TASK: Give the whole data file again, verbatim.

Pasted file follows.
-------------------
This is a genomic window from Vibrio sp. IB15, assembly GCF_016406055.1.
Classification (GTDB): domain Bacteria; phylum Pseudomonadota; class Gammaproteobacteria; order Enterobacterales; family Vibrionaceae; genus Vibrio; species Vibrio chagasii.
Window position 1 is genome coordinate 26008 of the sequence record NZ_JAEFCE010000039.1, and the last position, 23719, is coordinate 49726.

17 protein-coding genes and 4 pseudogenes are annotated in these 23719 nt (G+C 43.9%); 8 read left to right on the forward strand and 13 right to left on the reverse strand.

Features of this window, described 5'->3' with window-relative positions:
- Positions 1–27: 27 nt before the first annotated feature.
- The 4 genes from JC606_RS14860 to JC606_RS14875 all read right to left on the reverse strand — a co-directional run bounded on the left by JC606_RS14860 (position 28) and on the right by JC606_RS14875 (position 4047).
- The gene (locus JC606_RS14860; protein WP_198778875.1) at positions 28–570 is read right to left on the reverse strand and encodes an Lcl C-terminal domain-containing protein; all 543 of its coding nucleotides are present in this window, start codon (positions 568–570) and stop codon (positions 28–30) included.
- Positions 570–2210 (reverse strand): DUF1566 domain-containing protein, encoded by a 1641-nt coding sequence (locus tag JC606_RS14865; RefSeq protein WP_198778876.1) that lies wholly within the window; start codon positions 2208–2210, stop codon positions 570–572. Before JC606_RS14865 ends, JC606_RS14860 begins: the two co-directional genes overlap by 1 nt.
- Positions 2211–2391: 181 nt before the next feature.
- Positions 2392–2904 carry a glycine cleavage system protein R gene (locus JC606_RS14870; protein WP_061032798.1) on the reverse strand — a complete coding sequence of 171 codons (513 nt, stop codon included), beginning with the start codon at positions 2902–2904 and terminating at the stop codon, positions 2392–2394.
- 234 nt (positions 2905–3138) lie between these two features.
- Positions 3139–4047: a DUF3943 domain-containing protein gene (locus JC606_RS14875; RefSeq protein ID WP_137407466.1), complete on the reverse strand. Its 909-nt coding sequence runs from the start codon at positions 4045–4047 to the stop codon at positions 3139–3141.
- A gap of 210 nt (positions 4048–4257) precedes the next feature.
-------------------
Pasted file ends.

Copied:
This is a genomic window from Vibrio sp. IB15, assembly GCF_016406055.1.
Classification (GTDB): domain Bacteria; phylum Pseudomonadota; class Gammaproteobacteria; order Enterobacterales; family Vibrionaceae; genus Vibrio; species Vibrio chagasii.
Window position 1 is genome coordinate 26008 of the sequence record NZ_JAEFCE010000039.1, and the last position, 23719, is coordinate 49726.

17 protein-coding genes and 4 pseudogenes are annotated in these 23719 nt (G+C 43.9%); 8 read left to right on the forward strand and 13 right to left on the reverse strand.

Features of this window, described 5'->3' with window-relative positions:
- Positions 1–27: 27 nt before the first annotated feature.
- The 4 genes from JC606_RS14860 to JC606_RS14875 all read right to left on the reverse strand — a co-directional run bounded on the left by JC606_RS14860 (position 28) and on the right by JC606_RS14875 (position 4047).
- The gene (locus JC606_RS14860; protein WP_198778875.1) at positions 28–570 is read right to left on the reverse strand and encodes an Lcl C-terminal domain-containing protein; all 543 of its coding nucleotides are present in this window, start codon (positions 568–570) and stop codon (positions 28–30) included.
- Positions 570–2210 (reverse strand): DUF1566 domain-containing protein, encoded by a 1641-nt coding sequence (locus tag JC606_RS14865; RefSeq protein WP_198778876.1) that lies wholly within the window; start codon positions 2208–2210, stop codon positions 570–572. Before JC606_RS14865 ends, JC606_RS14860 begins: the two co-directional genes overlap by 1 nt.
- Positions 2211–2391: 181 nt before the next feature.
- Positions 2392–2904 carry a glycine cleavage system protein R gene (locus JC606_RS14870; protein WP_061032798.1) on the reverse strand — a complete coding sequence of 171 codons (513 nt, stop codon included), beginning with the start codon at positions 2902–2904 and terminating at the stop codon, positions 2392–2394.
- 234 nt (positions 2905–3138) lie between these two features.
- Positions 3139–4047: a DUF3943 domain-containing protein gene (locus JC606_RS14875; RefSeq protein ID WP_137407466.1), complete on the reverse strand. Its 909-nt coding sequence runs from the start codon at positions 4045–4047 to the stop codon at positions 3139–3141.
- A gap of 210 nt (positions 4048–4257) precedes the next feature.